Why Villa hitman Watkins deserves to win player of the season


There’s no such thing as a drab interview with Emi Martinez, but even for his standards, the sermon he delivered after Aston Villa’s epic 2-0 victory over Arsenal on Sunday was pretty spicy. 


"I think Ollie [Watkins] should win Player of the Season," said Martinez, despite not actually being asked about that award. "When you play for a 'big six' side, you get more credit but Ollie has scored 19 goals with the chances he's got. He should be a really, really good contender." 


To his right, Watkins smirked; he took the compliment with grace, played it down a little, but then admitted he is gunning for the Premier League Golden Boot. With 19 goals, he’s just one off Erling Haaland at the top of the tree, but should always be wary of the chasing pack: Alexander Isak and Dominic Solanke (17) are in fine form and Mohamed Salah (also 17) is Mohamed Salah. 


From a purely goalscoring perspective, there’s little to set them all apart. One exceptional game from any of them could launch them into first place. Look a little deeper, though, and there’s two things that set Watkins apart. 


Why Villa hitman Watkins deserves to win player of the season


Firstly, unlike any of those other players mentioned, he’s hit double figures for assists too. He has 10 of those, meaning he’s racked up a total of 29 goal contributions - the highest figure in the Premier League. Salah, Son Heung-Min and Cole Palmer are close on nine each, but Haaland (5), Isak (1) and Solanke (3) are miles off. 


Secondly, Watkins has not taken a single penalty this season. In the age of Expected Goals we have gained a greater appreciation for how penalty duty can warp players’ goal tallies - it’s a free strike at goal that goes in, according to the numbers, 77% of the time - and Watkins has climbed to 19 goals without taking a single one. 


Meanwhile, Haaland (4), Isak (4), Salah (5) and especially Palmer (8!) have benefitted greatly from spot-kick duty. For the first three, those figures represent around a quarter or a third of their goal tallies; for Palmer, it’s literally half of his goals. None of this is to discredit these players - a goal is a goal and penalty taking is a defined skill - but it does highlight just how remarkable it is for Watkins to be verging on 20 goals despite not getting these opportunities.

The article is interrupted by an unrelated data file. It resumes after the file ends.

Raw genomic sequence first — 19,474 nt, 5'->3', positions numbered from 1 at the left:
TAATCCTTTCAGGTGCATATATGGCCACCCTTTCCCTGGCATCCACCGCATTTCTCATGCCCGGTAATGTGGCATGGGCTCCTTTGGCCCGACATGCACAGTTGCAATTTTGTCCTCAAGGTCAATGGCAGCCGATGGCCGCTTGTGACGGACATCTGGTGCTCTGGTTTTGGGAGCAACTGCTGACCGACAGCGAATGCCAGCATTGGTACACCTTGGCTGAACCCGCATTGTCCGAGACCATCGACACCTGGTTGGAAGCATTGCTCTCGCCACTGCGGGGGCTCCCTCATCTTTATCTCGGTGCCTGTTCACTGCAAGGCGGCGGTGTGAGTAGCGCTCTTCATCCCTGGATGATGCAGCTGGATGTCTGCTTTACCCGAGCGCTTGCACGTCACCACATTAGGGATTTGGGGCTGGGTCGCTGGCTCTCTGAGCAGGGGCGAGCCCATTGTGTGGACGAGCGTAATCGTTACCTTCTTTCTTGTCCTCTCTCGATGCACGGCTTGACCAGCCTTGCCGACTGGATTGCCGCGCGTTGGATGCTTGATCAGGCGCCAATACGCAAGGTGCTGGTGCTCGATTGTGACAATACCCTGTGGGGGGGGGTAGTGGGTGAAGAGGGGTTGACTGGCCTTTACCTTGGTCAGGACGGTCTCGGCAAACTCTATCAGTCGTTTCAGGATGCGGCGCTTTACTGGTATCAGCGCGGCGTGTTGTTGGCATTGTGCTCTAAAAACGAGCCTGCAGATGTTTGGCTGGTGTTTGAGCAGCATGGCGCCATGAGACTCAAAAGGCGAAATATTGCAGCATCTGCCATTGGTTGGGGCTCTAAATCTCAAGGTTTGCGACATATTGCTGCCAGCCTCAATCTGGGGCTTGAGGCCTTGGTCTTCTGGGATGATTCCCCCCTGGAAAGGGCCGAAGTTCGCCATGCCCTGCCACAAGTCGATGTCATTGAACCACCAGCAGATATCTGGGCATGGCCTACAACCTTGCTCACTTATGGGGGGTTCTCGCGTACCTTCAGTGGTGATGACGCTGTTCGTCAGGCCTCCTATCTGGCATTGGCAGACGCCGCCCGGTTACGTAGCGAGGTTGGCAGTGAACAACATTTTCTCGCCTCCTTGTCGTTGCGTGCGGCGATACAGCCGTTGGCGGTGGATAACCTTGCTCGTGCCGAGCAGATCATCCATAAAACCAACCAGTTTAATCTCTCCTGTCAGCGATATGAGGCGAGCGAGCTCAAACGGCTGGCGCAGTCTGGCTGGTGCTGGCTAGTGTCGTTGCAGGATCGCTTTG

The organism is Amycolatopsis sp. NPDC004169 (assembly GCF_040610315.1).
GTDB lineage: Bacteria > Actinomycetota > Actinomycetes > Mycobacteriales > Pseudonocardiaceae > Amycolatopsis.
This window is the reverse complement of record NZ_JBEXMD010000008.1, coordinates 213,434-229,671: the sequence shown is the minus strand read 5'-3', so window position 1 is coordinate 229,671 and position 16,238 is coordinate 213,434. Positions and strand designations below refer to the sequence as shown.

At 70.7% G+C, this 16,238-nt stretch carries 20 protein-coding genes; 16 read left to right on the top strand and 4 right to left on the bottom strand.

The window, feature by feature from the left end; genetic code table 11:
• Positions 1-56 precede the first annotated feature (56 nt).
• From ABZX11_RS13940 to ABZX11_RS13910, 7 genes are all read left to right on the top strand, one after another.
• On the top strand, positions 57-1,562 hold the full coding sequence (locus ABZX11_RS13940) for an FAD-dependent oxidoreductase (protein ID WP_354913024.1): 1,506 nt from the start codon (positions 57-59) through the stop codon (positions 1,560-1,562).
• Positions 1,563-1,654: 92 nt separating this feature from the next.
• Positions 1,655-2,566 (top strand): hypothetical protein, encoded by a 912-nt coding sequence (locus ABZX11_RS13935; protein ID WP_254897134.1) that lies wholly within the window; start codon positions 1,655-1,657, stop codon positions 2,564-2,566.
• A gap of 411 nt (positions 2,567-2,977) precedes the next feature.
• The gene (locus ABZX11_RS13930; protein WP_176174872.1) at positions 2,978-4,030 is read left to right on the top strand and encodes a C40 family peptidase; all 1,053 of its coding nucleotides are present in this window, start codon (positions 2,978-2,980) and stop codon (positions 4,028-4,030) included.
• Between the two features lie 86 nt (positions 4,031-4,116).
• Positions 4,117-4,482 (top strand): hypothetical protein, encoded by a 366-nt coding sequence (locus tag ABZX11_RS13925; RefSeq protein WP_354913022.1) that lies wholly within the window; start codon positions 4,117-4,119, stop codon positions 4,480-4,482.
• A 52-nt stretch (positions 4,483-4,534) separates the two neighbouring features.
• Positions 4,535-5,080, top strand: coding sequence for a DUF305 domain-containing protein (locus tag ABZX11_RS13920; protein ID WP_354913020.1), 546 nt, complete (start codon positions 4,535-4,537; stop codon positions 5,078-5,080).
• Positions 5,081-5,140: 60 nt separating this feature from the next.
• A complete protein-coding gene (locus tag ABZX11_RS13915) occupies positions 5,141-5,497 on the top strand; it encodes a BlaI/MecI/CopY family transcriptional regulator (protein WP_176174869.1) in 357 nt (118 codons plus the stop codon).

That Watkins has hit double figures for goals and assists is a neat symbol of how he’s grown as a player, and how generally effective he is no matter the situation. He’s always had the speed to run in behind, but now he has greater physical strength too. He was always a good finisher, but now he’s a great one. He always worked hard for the team, but now he does so in a cleverer way, that conserves energy for the big moments, and the results speak for themselves. 


His one-touch lay-off game has developed, meaning he’s now irreplaceable at the top of Villa’s possession structure, and his shooting is not only more powerful, but he hits the corners far more frequently too. He’s overperforming his xG by a shade - 19 goals from 18.29 xG - which is a very healthy place for a striker to be. 


Whether any of this - as phenomenal as it all is - is enough to truly lift Watkins into the Player of the Season remains to be seen. As Martinez intimates, this discussion is typically reserved for the title-challenging elite, which Villa do not find themselves among. The voting process for this award drips with outcome bias, as so often people work backwards from the title winner to make their choice. 


Perhaps, though, in a year where there really is no consensus, or no clear top two to pick between, like the Kevin De Bruyne vs. Mohamed Salah years, there’s room for a dark horse candidate like Watkins, who, by this time next month, might well end up a Golden Boot winner with double digit assists in the bank, having led his team to UEFA Champions League qualification.

Why Villa hitman Watkins deserves to win player of the season